Enterprise Data Control – How bad could it be?

Maintaining data control is an essential objective for Actifio customers. It’s much more than managing data copy counts. It’s providing data protection while managing appropriate access and assuring necessary compliance. It’s protecting the enterprise. In all of this, attaining confident data governance and control presents a broad set of challenges. It starts with clear visibility. How many data instances exist as backups, snapshots or development copies? What data is being copied or left unprotected? Who has access? Is there an audit trail? What steps are needed to improve control of enterprise data, to keep it both useful and safe?

To better understand the current state of data control, Actifio commissioned an IDC study. The objective was to recognize prevailing adherence to best practices and identify common gaps. The study focused on data access, management, masking, copy proliferation, and tracking. Beyond elements of security such as encryption and authentication, the study looked at treatment of databases, copies, locations, policies and access control for both structured and unstructured data. Participants included senior executives from 429 mid-to-large scale enterprises across five U.S. industry sectors.

A city businessman using a mobile device to check stocks and market data. Close up shot.

With the incessant daily news of sensitive data exposures, you might expect that best practices in data control would be widespread. Based on this investigation, that’s not the case. Only about a third of organizations are at best practice for any given vulnerability. None are consistent across the full spectrum.

All maintained some number of mission critical databases (median – 15.5%). The median number of copies was 13 and more are stored off-premise than on. Data copies of mission critical or business critical databases created for test and development purposes appear to be the most at risk. When asked about scrubbing or masking of sensitive data for test/dev, analytics or non-backup copies, 77% have at least some that are not treated. Even where control policies exist the majority are in the “sometimes” or “in most cases” categories. It varies by sector, with government most secure and education the least, but even the government only protects 40% without exception.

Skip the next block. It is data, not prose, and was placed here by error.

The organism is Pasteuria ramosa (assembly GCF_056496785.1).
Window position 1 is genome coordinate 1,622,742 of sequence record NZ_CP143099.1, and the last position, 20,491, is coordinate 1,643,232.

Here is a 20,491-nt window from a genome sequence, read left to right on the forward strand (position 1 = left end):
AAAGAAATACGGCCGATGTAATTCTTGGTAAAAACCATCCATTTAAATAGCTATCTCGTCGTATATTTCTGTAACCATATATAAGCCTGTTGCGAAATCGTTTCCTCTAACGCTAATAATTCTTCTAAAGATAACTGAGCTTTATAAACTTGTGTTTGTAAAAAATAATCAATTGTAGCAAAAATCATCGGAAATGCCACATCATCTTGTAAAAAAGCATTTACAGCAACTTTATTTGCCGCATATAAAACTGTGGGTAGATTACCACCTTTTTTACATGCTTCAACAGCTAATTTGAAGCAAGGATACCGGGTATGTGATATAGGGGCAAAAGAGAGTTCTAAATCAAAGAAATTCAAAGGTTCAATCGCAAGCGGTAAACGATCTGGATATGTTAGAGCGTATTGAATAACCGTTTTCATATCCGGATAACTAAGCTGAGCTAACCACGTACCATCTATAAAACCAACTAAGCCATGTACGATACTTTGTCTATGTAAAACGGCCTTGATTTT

The study also looked at how organizations deal with data access and encryption. For databases, 29% always encrypt data at rest and slightly more, 33%, encrypt data in flight. Again the majority are in the “sometimes” or “in most cases” categories. Adherence was somewhat better when asked about access control, with 39% reporting consistent best practices with “very strong” authentication, permissions and audits. Access under “strong” controls was reported by 48%. Tape is used for backup or long-term retention by 94% of respondents and all but 6% move tapes offsite. More than half of government and retail tapes are encrypted while most only encrypt certain specific data or tapes.

It is primarily CIOs who are responsible for creating and implementing data security policies, but the application of those policies varies a good deal. More than a third of the time they are applied ad hoc. Security audits are ad hoc 38% of the time – or not conducted at all.

Finally, we asked who has access rights to make ad hoc copies of potentially sensitive data, and it’s a very large group. The ten specific titles ranged from analysts to application developers, to DBAs, storage admins, and CIOs.

Separate from this study, we had a discussion last week with a large enterprise about their application test and development process. In the course of that exchange, we asked about data security and specifically practices around masking sensitive client data before they exposed it to more than 200 developers operating in 40 separate application environments. Their answer was that they don’t do masking at all. It’s too difficult. But they trust the integrity of all their staff and so had no worries. Perhaps they don’t follow the news.

Wise stock market advice tells us to “Buy low. Sell high.” Wise data protection advice tells us to assume the worst and hope for the best. So, protect our data. Back it up. Encrypt it. Control access. Apply policies consistently and regularly audit adherence to best practices. This study tells us that conventional wisdom isn’t being applied. Given the frequency of well-publicized breaches, the widespread lack of adherence is remarkable. But the good news is that we do know what to do. Experienced assistance is available. Actifio can help on several fronts and so can a range of security experts. Now that we know where we stand, it’s time to start moving.

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